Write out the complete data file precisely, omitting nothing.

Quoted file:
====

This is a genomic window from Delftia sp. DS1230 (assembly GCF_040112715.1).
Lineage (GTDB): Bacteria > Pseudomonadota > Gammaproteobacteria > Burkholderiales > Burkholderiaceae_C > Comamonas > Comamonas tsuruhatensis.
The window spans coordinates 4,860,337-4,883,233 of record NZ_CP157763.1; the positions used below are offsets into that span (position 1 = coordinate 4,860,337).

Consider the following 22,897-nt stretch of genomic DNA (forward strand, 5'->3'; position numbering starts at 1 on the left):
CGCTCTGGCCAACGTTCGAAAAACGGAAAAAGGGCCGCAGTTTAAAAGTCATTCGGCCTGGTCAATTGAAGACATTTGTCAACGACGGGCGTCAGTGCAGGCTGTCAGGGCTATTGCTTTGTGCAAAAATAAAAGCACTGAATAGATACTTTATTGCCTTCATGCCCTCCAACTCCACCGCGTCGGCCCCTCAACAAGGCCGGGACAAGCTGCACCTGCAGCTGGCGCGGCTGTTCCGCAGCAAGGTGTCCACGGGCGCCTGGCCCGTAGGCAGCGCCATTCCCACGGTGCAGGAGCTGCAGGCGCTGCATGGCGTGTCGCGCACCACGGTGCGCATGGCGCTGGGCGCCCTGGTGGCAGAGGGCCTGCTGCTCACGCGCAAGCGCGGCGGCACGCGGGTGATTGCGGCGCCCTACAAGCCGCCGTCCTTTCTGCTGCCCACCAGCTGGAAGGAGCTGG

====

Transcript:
This is a genomic window from Delftia sp. DS1230 (assembly GCF_040112715.1).
Lineage (GTDB): Bacteria > Pseudomonadota > Gammaproteobacteria > Burkholderiales > Burkholderiaceae_C > Comamonas > Comamonas tsuruhatensis.
The window spans coordinates 4,860,337-4,883,233 of record NZ_CP157763.1; the positions used below are offsets into that span (position 1 = coordinate 4,860,337).

Consider the following 22,897-nt stretch of genomic DNA (forward strand, 5'->3'; position numbering starts at 1 on the left):
CGCTCTGGCCAACGTTCGAAAAACGGAAAAAGGGCCGCAGTTTAAAAGTCATTCGGCCTGGTCAATTGAAGACATTTGTCAACGACGGGCGTCAGTGCAGGCTGTCAGGGCTATTGCTTTGTGCAAAAATAAAAGCACTGAATAGATACTTTATTGCCTTCATGCCCTCCAACTCCACCGCGTCGGCCCCTCAACAAGGCCGGGACAAGCTGCACCTGCAGCTGGCGCGGCTGTTCCGCAGCAAGGTGTCCACGGGCGCCTGGCCCGTAGGCAGCGCCATTCCCACGGTGCAGGAGCTGCAGGCGCTGCATGGCGTGTCGCGCACCACGGTGCGCATGGCGCTGGGCGCCCTGGTGGCAGAGGGCCTGCTGCTCACGCGCAAGCGCGGCGGCACGCGGGTGATTGCGGCGCCCTACAAGCCGCCGTCCTTTCTGCTGCCCACCAGCTGGAAGGAGCTGG